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Nirav Modi asks permission to appeal high court’s extradition decision in UK Supreme Court, Retail News, Retail ET


Nirav Modi moves to allow high court's extradition decision to be appealed to the Supreme Court of Great Britain

LONDON: Indian fugitive billionaire Nirav Modi has asked the UK’s supreme court to allow his appeal against his decision to allow his extradition to India in the UK Supreme Court.

On Wednesday, the administrative court of the high court confirmed to TOI that Nirav had filed a request for permission to appeal the high court’s decision dismissing his appeal and that he had also requested request the high court to certify points of law of general importance to the public. The latter is the most important because if no law points are certified, Nirav cannot appeal to the Supreme Court.

The Indian authorities now need to respond to his application and it will then be forwarded to the judges.

A decision can be made on paper, without an oral hearing, and a statement is expected within a month.

On 9 November, the administrative court of the high court dismissed Nirav’s appeal against the lower court’s decision to extradite him to India. The 51-year-old man is still inside wand in prison, has 14 days from November 9 to apply to the high court for permission to appeal the decision and be certified a position of law of general importance to the public in that case.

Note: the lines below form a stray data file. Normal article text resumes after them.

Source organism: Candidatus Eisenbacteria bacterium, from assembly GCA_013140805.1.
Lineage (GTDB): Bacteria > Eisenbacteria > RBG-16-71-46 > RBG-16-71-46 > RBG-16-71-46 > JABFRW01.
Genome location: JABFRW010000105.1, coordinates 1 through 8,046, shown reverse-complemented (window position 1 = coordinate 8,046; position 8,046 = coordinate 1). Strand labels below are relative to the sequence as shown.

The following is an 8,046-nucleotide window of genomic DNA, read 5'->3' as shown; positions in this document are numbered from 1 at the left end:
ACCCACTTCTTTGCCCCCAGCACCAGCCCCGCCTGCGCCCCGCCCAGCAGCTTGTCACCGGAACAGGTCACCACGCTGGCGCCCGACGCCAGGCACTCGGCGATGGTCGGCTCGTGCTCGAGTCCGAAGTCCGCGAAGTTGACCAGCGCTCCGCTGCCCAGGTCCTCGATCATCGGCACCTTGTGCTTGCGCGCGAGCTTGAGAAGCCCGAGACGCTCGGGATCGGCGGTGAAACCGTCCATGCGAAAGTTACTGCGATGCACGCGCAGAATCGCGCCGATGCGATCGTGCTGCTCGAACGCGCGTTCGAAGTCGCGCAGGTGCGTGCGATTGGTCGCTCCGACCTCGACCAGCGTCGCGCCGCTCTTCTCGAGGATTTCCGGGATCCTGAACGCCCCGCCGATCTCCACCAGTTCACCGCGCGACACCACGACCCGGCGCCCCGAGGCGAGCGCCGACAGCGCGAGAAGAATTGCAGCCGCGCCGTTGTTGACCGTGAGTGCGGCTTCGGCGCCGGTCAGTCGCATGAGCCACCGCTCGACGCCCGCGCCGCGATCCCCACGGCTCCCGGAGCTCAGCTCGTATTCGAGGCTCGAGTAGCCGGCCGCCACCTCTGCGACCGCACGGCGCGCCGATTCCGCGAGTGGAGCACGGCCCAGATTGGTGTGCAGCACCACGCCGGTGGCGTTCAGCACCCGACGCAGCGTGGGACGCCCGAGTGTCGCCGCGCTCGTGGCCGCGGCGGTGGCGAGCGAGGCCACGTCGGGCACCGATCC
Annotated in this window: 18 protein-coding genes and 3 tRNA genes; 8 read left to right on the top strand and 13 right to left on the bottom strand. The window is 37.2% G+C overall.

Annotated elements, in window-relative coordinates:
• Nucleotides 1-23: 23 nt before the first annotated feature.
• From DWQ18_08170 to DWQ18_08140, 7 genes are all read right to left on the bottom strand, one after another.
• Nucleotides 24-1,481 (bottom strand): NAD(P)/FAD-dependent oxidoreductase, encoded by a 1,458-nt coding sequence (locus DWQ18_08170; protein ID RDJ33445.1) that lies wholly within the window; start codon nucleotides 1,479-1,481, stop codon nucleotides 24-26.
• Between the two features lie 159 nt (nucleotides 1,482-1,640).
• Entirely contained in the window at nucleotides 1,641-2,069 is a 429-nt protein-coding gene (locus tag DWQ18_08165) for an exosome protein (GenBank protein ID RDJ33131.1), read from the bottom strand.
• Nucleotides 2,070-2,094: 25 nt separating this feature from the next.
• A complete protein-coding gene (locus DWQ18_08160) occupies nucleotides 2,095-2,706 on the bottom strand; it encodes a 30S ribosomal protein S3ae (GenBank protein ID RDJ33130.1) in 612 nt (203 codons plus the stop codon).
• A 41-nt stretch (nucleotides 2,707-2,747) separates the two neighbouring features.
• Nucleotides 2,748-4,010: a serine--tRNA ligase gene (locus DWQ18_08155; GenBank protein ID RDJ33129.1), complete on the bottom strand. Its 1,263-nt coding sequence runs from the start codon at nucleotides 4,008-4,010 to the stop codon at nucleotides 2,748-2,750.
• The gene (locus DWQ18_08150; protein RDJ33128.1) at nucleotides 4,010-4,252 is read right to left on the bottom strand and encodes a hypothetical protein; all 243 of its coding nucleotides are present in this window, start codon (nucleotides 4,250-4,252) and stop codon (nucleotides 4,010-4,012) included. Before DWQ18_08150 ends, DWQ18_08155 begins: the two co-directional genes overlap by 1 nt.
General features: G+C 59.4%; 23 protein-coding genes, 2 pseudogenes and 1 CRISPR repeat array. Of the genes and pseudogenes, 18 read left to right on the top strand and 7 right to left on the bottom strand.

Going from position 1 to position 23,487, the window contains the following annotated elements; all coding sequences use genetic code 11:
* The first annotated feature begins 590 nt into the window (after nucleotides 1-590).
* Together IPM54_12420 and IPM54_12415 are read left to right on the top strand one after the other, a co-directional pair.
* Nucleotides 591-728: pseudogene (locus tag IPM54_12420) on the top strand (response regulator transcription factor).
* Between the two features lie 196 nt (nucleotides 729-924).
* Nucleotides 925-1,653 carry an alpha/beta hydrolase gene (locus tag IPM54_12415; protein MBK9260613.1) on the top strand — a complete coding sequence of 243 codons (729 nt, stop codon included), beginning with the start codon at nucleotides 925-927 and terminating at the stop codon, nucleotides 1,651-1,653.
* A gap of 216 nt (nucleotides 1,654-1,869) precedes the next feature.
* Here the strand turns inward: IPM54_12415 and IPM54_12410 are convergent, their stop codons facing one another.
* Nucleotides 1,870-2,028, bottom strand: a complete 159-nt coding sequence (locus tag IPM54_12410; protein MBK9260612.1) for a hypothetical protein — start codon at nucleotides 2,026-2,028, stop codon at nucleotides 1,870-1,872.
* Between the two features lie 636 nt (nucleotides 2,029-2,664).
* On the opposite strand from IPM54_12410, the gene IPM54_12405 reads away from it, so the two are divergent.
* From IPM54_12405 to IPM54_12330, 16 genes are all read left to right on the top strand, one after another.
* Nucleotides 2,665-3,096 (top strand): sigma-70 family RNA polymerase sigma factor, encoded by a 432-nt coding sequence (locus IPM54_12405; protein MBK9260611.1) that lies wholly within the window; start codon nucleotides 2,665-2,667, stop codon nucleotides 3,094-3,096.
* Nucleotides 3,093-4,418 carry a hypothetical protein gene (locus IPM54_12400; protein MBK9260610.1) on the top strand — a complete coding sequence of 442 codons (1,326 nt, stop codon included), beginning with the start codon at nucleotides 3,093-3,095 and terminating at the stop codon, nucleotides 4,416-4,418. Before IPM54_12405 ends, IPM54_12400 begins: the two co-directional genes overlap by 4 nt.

If the court upholds a position of law but refuses to allow an appeal, he has 14 days from that date to apply for leave to appeal in person in the supreme court. If the high court does not confirm a point of law, then the high court has no jurisdiction and he must be extradited within 28 days of the decision. wine tycoon Vijay Mallyawho also lives in London, has not certified any point of the law of public importance in his case so SC cannot hear his case.

At that point, Nirav’s only option left was to approach the European Court of Human Rights in Strasbourg to request an urgent order preventing his deportation to India for human rights reasons. Such orders are notoriously difficult to obtain. Cricket house Sanjeev Chawla did not get such an order and was escorted to Delhi shortly after.

The point of law that Nirav is seeking the Supreme Court to consider is, TOI has learned, camera Draft. The current test of whether extraditing someone is oppressive or unjust (known as Section 91) is established in case law, specifically Turner vs Govt of the USA 2012. The Turner test holds that considered oppressive, the mental state of the person being extradited must be such that “it eliminates his or her ability to resist suicidal urges”. Nirav’s lawyer, Edward Fitzgerald KCargued during Nirav’s appeal hearing that the Turner test was a false test and needed to be rewritten.

Indian authorities are trying to extradite Nirav from UK to India to face fraud charges Punjab National Bank over £700 million (Rs 7,000 crore), money laundering, evidence destruction and witness intimidation.

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